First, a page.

[Skip to content]
Browse image
Resolutions offered for this image:
1000 x 726 pixels 540 x 392 pixels 720 x 480 pixels 3072 x 2098 pixels 640 x 437 pixels

latitude/longitude of image
Spacecraft nadir point: 16.4° S, 148.0° W

Photo center point: 17.0° S, 149.5° W

Nadir to Photo Center: West

Spacecraft Altitude: 191 nautical miles (354km)
Click for Google map
features and other details
information about camera used
additional formats
Width Height Annotated Cropped Purpose Download Image 
1000 pixels 726 pixels No Yes NASA's Earth Observatory web site Download
540 pixels 392 pixels Yes Yes NASA's Earth Observatory web site Download
720 pixels 480 pixels Yes Yes NASA's Earth Observatory web site Download
3072 pixels 2098 pixels No No Download
640 pixels 437 pixels No No Download
Other options available:
Download Packaged File
Download a Google Earth KML for this Image
View photo footprint information
Image Caption: Tetiaroa Island, French Polynesia

Tetiaroa Island is part of the Society Islands archipelago in the southern Pacific Ocean, one of several island clusters in French Polynesia. Tetiaroa is an atoll comprised of thirteen small islets (or motus). This astronaut photograph illustrates the typical circular appearance of a fully developed atoll.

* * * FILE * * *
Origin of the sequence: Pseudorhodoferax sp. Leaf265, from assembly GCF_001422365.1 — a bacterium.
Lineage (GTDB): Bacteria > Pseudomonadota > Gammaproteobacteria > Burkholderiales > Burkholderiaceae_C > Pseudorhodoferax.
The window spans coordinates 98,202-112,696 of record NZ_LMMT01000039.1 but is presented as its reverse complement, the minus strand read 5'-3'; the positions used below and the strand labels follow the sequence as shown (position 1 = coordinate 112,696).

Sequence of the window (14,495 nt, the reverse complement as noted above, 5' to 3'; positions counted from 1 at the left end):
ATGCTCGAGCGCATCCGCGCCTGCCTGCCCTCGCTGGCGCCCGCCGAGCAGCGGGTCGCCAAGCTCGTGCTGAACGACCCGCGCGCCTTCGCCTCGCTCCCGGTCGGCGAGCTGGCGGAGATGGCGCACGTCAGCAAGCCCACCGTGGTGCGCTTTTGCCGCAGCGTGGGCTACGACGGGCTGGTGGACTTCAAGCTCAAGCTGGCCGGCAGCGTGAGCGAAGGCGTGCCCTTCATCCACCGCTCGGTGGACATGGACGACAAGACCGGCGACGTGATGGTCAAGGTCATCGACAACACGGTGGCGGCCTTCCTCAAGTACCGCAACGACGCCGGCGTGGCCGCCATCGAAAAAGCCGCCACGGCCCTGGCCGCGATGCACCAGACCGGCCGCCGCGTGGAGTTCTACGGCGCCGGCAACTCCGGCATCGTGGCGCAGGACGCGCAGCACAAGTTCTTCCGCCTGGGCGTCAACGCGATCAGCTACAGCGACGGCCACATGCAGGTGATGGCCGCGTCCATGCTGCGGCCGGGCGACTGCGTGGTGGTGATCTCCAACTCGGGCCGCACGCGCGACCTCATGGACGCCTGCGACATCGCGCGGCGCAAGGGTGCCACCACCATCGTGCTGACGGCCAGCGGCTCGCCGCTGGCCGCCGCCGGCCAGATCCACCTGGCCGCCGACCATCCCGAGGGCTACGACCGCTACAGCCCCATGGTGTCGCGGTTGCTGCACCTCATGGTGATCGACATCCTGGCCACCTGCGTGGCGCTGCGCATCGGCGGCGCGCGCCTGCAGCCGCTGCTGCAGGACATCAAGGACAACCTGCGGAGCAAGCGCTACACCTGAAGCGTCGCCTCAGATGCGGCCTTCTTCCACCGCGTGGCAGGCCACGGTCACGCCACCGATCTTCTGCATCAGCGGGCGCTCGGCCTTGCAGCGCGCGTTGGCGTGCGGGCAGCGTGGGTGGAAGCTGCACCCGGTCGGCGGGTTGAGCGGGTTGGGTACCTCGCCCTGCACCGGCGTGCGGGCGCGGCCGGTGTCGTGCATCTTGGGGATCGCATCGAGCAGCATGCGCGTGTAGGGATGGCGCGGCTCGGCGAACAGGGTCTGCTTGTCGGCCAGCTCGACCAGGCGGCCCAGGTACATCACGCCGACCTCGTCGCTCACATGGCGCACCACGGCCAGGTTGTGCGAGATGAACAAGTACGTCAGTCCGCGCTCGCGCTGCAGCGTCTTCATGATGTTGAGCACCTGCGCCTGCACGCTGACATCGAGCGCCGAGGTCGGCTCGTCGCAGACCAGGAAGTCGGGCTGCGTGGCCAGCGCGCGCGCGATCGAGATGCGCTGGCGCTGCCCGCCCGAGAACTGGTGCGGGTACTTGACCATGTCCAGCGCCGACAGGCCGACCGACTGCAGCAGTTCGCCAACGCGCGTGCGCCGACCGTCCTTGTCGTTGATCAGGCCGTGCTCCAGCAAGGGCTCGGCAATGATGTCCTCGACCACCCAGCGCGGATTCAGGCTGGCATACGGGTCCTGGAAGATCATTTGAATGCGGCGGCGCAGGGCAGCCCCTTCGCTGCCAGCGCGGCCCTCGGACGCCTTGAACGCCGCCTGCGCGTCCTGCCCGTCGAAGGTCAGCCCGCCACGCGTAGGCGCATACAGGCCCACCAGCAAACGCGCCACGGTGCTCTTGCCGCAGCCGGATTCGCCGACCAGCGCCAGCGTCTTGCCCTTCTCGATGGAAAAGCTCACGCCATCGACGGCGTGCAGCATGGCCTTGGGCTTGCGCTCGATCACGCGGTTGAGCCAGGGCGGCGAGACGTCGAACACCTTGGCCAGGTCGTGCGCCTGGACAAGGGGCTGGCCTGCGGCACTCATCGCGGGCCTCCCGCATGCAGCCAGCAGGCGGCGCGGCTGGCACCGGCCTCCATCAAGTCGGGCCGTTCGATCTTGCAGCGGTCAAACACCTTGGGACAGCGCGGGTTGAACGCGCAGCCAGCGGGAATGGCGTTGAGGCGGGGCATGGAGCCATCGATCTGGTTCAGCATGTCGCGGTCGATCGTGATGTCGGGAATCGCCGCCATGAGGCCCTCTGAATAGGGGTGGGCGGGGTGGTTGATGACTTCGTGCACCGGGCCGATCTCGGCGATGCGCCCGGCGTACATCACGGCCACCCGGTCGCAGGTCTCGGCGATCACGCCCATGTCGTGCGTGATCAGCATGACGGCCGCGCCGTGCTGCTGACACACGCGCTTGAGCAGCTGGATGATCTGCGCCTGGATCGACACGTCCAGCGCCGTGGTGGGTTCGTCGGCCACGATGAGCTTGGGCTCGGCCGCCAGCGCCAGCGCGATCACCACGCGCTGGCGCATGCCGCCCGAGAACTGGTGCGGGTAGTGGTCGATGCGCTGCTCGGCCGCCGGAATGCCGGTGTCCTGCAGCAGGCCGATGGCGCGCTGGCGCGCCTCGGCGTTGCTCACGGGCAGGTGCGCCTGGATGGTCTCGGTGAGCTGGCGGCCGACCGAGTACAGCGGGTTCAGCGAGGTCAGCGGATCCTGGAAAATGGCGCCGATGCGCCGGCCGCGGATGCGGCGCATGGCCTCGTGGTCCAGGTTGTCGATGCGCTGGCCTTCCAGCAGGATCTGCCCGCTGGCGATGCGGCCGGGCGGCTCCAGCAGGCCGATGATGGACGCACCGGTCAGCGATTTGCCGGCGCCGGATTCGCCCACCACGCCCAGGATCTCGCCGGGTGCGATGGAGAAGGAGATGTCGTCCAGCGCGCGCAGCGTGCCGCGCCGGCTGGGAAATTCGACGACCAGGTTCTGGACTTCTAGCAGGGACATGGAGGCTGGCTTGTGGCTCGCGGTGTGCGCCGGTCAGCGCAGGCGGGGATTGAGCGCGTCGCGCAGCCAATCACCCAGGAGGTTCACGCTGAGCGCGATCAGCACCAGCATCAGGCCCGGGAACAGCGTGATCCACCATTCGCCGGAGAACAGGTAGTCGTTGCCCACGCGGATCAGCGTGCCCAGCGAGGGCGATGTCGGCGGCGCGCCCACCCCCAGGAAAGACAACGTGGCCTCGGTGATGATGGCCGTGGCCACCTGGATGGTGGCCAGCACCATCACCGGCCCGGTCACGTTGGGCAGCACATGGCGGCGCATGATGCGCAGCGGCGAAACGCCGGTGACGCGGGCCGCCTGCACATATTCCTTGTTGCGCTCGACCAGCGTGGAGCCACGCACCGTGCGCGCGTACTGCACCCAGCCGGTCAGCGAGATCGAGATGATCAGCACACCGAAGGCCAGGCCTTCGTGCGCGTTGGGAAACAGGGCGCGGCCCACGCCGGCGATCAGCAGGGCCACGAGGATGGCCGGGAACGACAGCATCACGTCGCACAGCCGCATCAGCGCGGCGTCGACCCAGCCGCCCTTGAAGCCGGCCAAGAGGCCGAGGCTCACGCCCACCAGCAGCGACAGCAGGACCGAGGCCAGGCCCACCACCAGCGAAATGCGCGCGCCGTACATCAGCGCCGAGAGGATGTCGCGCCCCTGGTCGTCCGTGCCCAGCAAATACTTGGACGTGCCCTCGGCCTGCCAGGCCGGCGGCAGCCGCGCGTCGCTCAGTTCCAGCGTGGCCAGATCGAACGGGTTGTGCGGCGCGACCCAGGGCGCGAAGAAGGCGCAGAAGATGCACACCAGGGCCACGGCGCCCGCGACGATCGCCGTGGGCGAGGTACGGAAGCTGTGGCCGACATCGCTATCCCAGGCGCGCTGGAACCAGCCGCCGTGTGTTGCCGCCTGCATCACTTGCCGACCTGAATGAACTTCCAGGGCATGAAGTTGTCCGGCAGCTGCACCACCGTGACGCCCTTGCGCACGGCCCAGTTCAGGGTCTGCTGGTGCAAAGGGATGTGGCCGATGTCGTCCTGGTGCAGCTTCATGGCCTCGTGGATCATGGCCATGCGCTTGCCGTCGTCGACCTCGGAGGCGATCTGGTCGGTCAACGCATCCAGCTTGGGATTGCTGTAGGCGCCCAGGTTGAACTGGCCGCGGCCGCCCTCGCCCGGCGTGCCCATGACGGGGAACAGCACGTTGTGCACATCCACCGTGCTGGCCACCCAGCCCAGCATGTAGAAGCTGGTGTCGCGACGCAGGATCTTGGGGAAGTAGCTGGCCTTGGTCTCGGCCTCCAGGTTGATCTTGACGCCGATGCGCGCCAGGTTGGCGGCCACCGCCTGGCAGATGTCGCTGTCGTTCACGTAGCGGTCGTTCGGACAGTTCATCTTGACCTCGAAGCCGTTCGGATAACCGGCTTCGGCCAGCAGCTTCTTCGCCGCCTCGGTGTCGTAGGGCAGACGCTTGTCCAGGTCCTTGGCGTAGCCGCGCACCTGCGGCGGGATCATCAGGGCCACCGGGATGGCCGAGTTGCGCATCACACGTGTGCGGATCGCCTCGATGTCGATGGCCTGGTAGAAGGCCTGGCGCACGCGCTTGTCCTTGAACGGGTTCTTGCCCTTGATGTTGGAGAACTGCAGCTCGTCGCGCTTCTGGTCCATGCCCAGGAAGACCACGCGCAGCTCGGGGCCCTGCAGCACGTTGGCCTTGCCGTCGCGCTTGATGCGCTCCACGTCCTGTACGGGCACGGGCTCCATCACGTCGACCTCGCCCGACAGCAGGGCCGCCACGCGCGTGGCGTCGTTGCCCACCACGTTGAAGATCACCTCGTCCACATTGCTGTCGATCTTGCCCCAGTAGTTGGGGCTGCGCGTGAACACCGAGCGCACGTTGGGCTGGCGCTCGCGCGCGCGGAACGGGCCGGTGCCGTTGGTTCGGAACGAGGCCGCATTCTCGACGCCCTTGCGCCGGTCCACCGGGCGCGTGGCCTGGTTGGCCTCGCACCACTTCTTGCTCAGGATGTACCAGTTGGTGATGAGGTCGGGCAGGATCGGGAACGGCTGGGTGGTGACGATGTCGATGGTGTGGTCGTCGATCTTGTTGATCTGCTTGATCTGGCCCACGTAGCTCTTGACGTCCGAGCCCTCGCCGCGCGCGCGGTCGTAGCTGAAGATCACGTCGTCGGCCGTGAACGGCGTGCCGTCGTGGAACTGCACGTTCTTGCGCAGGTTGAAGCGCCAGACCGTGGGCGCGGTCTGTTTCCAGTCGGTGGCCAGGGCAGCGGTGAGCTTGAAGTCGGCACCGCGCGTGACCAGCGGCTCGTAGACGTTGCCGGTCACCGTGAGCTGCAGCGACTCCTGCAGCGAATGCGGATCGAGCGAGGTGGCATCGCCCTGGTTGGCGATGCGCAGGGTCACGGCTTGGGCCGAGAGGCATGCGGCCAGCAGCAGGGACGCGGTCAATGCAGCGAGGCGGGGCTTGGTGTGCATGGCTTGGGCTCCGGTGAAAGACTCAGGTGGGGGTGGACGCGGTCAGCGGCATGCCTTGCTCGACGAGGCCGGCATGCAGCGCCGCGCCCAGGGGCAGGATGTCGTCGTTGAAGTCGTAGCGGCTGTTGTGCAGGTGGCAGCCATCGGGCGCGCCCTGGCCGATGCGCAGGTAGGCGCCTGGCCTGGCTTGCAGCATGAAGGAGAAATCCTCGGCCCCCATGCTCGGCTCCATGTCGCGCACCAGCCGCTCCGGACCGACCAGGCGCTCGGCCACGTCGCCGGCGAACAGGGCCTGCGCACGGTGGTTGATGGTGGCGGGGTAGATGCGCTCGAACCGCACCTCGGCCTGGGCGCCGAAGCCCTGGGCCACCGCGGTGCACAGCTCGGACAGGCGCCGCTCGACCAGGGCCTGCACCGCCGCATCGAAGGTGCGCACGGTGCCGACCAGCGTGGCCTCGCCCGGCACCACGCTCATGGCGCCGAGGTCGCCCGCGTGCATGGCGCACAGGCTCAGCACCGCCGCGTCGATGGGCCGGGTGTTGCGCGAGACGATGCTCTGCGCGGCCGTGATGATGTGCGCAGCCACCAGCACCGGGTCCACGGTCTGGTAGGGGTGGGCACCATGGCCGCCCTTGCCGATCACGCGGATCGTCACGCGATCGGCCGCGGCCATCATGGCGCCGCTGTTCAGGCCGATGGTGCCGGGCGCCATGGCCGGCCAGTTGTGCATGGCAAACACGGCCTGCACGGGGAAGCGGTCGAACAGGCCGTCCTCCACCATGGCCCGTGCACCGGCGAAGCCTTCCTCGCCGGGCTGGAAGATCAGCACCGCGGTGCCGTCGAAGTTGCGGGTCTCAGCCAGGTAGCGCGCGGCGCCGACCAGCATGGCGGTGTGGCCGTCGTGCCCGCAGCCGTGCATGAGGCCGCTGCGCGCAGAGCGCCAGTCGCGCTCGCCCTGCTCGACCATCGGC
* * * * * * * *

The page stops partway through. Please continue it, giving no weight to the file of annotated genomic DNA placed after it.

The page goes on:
The ring of islands--covered in green vegetation and white-to-tan sandy beaches--develops on coral reefs, which originally form around a volcanic island. As the volcanic island gradually disappears due to subsidence and erosion, the coral reefs continue to grow upwards. Over time, the central volcanic island is completely submerged, leaving a ring of coral reefs and islands that surround a lagoon. The shallow lagoon waters appear blue-green in this image, and contrast with darker and deeper Pacific Ocean waters surrounding the atoll.

One of the motus in the southern portion of the atoll, Tahuna Rahi, is a protected bird sanctuary, and it is the nesting site of red- and brown-footed boobies, frigatebirds, and terns (among other species). Access to the atoll is via boat, as the airstrip was closed in 2004 due to safety and security concerns.

Tetiaroa Island is also known as "Marlon Brando's Island." The late film star purchased the atoll from the French Polynesian government between 1966 and 1967. While the motus were his property, the government retained the rights to the coral reefs and lagoons to preserve control of marine resources. Following Brando's death in 2004, ownership of the approximately 8-kilometer-wide atoll passed into other private hands, and there are now plans to build a luxury resort among the islets.